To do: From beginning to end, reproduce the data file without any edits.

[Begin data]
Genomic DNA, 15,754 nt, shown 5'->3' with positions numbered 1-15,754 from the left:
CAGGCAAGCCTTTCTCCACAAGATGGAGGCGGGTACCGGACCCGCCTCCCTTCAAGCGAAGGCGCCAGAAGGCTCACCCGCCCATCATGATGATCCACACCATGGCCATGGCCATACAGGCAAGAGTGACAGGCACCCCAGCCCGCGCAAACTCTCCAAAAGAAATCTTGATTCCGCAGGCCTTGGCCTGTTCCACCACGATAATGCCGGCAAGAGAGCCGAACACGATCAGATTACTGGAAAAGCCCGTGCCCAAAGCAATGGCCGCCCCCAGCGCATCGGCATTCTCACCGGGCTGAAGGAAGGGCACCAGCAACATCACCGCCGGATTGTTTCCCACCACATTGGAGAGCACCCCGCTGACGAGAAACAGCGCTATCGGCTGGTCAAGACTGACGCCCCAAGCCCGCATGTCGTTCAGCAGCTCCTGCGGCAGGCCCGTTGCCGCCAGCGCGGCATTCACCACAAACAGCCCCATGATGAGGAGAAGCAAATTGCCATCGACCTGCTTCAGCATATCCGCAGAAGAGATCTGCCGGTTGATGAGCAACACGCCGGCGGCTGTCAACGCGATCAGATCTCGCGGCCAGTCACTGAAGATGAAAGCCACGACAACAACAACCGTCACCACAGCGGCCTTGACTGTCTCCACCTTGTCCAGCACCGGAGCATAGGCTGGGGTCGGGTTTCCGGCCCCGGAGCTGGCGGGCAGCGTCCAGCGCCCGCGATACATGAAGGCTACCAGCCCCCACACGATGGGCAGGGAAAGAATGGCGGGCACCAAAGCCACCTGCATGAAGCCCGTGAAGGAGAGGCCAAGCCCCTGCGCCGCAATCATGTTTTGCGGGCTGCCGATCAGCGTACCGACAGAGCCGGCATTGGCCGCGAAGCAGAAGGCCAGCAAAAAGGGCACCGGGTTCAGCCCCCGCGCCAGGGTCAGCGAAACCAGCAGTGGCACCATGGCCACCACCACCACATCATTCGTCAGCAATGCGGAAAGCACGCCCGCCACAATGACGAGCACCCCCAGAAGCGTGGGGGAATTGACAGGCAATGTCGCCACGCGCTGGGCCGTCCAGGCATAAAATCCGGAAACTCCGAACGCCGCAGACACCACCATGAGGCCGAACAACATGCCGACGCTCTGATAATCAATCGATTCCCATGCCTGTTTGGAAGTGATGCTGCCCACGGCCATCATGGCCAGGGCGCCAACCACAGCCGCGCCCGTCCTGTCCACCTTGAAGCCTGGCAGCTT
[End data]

Genomic DNA, 15,754 nt, shown 5'->3' with positions numbered 1-15,754 from the left:
CAGGCAAGCCTTTCTCCACAAGATGGAGGCGGGTACCGGACCCGCCTCCCTTCAAGCGAAGGCGCCAGAAGGCTCACCCGCCCATCATGATGATCCACACCATGGCCATGGCCATACAGGCAAGAGTGACAGGCACCCCAGCCCGCGCAAACTCTCCAAAAGAAATCTTGATTCCGCAGGCCTTGGCCTGTTCCACCACGATAATGCCGGCAAGAGAGCCGAACACGATCAGATTACTGGAAAAGCCCGTGCCCAAAGCAATGGCCGCCCCCAGCGCATCGGCATTCTCACCGGGCTGAAGGAAGGGCACCAGCAACATCACCGCCGGATTGTTTCCCACCACATTGGAGAGCACCCCGCTGACGAGAAACAGCGCTATCGGCTGGTCAAGACTGACGCCCCAAGCCCGCATGTCGTTCAGCAGCTCCTGCGGCAGGCCCGTTGCCGCCAGCGCGGCATTCACCACAAACAGCCCCATGATGAGGAGAAGCAAATTGCCATCGACCTGCTTCAGCATATCCGCAGAAGAGATCTGCCGGTTGATGAGCAACACGCCGGCGGCTGTCAACGCGATCAGATCTCGCGGCCAGTCACTGAAGATGAAAGCCACGACAACAACAACCGTCACCACAGCGGCCTTGACTGTCTCCACCTTGTCCAGCACCGGAGCATAGGCTGGGGTCGGGTTTCCGGCCCCGGAGCTGGCGGGCAGCGTCCAGCGCCCGCGATACATGAAGGCTACCAGCCCCCACACGATGGGCAGGGAAAGAATGGCGGGCACCAAAGCCACCTGCATGAAGCCCGTGAAGGAGAGGCCAAGCCCCTGCGCCGCAATCATGTTTTGCGGGCTGCCGATCAGCGTACCGACAGAGCCGGCATTGGCCGCGAAGCAGAAGGCCAGCAAAAAGGGCACCGGGTTCAGCCCCCGCGCCAGGGTCAGCGAAACCAGCAGTGGCACCATGGCCACCACCACCACATCATTCGTCAGCAATGCGGAAAGCACGCCCGCCACAATGACGAGCACCCCCAGAAGCGTGGGGGAATTGACAGGCAATGTCGCCACGCGCTGGGCCGTCCAGGCATAAAATCCGGAAACTCCGAACGCCGCAGACACCACCATGAGGCCGAACAACATGCCGACGCTCTGATAATCAATCGATTCCCATGCCTGTTTGGAAGTGATGCTGCCCACGGCCATCATGGCCAGGGCGCCAACCACAGCCGCGCCCGTCCTGTCCACCTTGAAGCCTGGCAGCTT